In North Carolina NAACP State Conf. v. Berger, No. 19-2273 (4th Cir. June 7, 2021), the en banc Fourth Circuit (splitting along party lines) holds 9-6 that a state legislature may only intervene to defend a state law under Fed. R. Civ. P. 24(a)(2) “if a federal court first finds that the Attorney General is inadequately representing that same interest, in dereliction of his statutory duties – a finding that would be ‘extraordinary.’”
In December 2018, the North Carolina General Assembly passed, over the governor’s veto, Senate Bill 824 (S.B. 824). “This new voter-ID law requires, subject to some exceptions, that individuals voting either in person or by absentee ballot present one of ten forms of authorized photographic identification.” The NAACP immediately filed suit, alleging that the new law violated Section 2 of the Voting Rights Act, 42 U.S.C. § 1973, as well as the Fourteenth and Fifteenth Amendments.
The GOP legislative leaders moved to intervene under Rule 24(a)(2) on behalf of the General Assembly. “Pointing to past statements opposing voter-ID laws by the Governor and Attorney General, as well as their activity in litigation over previous voter-ID laws in North Carolina, the Leaders claimed that the defendants ‘cannot be trusted to defend S.B. 824 in the same, rigorous manner as Proposed Intervenors – and very well might not defend the law at all.’” The district court denied the motion and the legislators did not appeal.
After the first failed attempt, the legislators renewed their motion citing the intervening U.S. Supreme Court decision, Virginia House of Delegates v. Bethune-Hill, 139 S. Ct. 1945 (2019). They argued that under Bethune-Hill they had authority to represent the interests of the State of North Carolina. The legislators also made a record that the Attorney General was not “vigorously defending S.B. 824,” among other things, “argu[ing] only for abstention on federalism grounds and fail[ing] to develop the factual record through expert reports.” The district court again denied the motion.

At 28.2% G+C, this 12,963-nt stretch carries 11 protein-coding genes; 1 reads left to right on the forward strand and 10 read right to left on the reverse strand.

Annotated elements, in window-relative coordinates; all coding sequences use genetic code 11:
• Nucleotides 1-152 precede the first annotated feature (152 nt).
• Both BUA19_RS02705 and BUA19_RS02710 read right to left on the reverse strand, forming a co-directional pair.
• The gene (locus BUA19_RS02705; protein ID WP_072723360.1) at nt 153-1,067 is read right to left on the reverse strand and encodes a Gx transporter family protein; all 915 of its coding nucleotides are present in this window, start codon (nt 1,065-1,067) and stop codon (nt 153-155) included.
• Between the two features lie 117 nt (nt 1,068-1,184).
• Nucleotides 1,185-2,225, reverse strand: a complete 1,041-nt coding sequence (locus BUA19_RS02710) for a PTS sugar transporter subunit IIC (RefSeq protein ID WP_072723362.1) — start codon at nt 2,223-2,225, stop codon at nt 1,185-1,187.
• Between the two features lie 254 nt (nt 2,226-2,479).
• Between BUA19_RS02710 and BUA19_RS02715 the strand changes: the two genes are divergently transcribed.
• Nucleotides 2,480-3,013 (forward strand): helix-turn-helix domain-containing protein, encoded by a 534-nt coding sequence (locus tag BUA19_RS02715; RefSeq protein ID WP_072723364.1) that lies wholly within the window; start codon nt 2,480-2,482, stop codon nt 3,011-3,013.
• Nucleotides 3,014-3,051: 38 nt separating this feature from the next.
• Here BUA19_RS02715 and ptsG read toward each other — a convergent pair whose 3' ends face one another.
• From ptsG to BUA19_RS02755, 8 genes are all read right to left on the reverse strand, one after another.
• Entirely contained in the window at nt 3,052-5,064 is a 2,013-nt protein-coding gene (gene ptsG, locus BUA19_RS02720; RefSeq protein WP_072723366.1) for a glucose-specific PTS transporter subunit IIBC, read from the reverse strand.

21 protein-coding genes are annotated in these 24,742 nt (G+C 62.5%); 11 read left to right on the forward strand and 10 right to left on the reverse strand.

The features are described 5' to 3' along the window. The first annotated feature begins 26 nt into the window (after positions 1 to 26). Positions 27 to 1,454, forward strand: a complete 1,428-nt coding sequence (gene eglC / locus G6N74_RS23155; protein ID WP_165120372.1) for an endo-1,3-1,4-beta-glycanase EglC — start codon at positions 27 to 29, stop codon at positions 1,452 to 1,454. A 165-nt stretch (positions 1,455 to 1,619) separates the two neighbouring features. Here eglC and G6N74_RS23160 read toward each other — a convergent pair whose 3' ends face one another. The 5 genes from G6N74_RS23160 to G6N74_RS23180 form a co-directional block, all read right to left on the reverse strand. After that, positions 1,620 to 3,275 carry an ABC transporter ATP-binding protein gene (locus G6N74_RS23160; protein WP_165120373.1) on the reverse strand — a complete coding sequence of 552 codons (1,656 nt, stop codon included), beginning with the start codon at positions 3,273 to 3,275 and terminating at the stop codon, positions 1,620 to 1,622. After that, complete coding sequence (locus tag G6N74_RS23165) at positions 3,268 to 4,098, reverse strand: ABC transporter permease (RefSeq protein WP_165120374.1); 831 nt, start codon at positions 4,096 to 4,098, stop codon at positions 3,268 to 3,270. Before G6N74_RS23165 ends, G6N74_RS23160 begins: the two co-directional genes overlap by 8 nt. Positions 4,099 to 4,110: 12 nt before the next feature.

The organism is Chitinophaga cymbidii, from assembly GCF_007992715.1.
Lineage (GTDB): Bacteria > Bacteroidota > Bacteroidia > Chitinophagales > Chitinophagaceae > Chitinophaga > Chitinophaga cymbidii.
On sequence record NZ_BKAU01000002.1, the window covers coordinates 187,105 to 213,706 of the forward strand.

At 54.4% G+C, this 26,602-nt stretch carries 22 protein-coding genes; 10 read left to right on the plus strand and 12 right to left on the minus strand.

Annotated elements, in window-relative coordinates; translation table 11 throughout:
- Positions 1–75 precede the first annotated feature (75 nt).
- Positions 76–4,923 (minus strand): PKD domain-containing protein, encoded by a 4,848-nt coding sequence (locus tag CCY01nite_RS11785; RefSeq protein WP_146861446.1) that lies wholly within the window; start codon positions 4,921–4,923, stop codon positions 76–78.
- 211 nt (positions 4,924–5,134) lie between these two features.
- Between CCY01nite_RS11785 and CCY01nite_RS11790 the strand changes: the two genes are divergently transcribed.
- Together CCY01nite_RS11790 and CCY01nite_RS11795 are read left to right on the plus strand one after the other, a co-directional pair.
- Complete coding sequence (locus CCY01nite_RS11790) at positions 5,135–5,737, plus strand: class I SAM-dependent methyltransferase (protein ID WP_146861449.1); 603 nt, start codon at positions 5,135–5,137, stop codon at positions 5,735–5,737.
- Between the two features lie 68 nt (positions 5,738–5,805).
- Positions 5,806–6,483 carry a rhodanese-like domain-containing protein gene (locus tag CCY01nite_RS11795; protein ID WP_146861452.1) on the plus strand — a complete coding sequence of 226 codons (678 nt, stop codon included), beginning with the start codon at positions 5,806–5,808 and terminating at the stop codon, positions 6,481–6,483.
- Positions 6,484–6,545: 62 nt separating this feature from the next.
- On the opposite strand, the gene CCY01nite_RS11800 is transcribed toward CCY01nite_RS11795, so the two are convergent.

Judge Harris, writing for the majority, finds no grounds for the legislature to intervene and affirms the district court. First, the court finds appellate jurisdiction, despite that the order denying intervention was nominally “without prejudice.” The district court “signaled that it was finished” with the merits of the intervention motion. “[T]he window left open in its initial order was a ‘narrow’ one, available only if the State Board and Attorney General ‘in fact declined to defend’ S.B. 824 in the future …. Because that contingency had not yet – and might never – come to pass, the Leaders could not then amend or correct their motion to change the result. The bottom-line effect of the court’s ruling was clear: The Leaders were not entitled to intervene under then-current circumstances.” The order was practically final.
The majority then holds that the legislative leaders failed to establish grounds for mandatory intervention, Fed. R. Civ. P. 24(a)(2), particularly that “existing parties” did not “adequately represent [their] interest,” and thus the district court did not abuse its discretion denying their motion. The court notes the “highly unusual posture” of the case. In most cases involving intervention by state legislators, “a state representative, usually a state attorney general, is not defending state law, or has declined to appeal an adverse ruling …. Here, by contrast, the State of North Carolina’s ‘default’ representative – the Attorney General – has not ‘dropped out of the case.’”
The Fourth Circuit applies the circuit’s “the long-standing [Westinghouse] presumption of adequate representation that arises when ‘the party seeking intervention has the same ultimate objective as a party to the suit,’” unless there is proof of “adversity of interest, collusion, or nonfeasance.” The legislators’ counsel “conceded at oral argument before the en banc court” that the Attorney General seeks “precisely the same objective that they would pursue if allowed to intervene”: upholding the voter-ID statute.